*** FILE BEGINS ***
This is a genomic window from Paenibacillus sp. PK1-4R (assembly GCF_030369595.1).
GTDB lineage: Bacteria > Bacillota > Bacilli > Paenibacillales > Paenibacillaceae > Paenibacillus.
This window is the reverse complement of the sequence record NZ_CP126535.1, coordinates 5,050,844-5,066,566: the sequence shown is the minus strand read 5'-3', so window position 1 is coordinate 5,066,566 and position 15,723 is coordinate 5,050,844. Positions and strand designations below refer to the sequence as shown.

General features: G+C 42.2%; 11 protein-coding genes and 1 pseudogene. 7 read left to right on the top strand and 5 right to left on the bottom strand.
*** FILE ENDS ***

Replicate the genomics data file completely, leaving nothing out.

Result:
This is a genomic window from Paenibacillus sp. PK1-4R (assembly GCF_030369595.1).
GTDB lineage: Bacteria > Bacillota > Bacilli > Paenibacillales > Paenibacillaceae > Paenibacillus.
This window is the reverse complement of the sequence record NZ_CP126535.1, coordinates 5,050,844-5,066,566: the sequence shown is the minus strand read 5'-3', so window position 1 is coordinate 5,066,566 and position 15,723 is coordinate 5,050,844. Positions and strand designations below refer to the sequence as shown.

General features: G+C 42.2%; 11 protein-coding genes and 1 pseudogene. 7 read left to right on the top strand and 5 right to left on the bottom strand.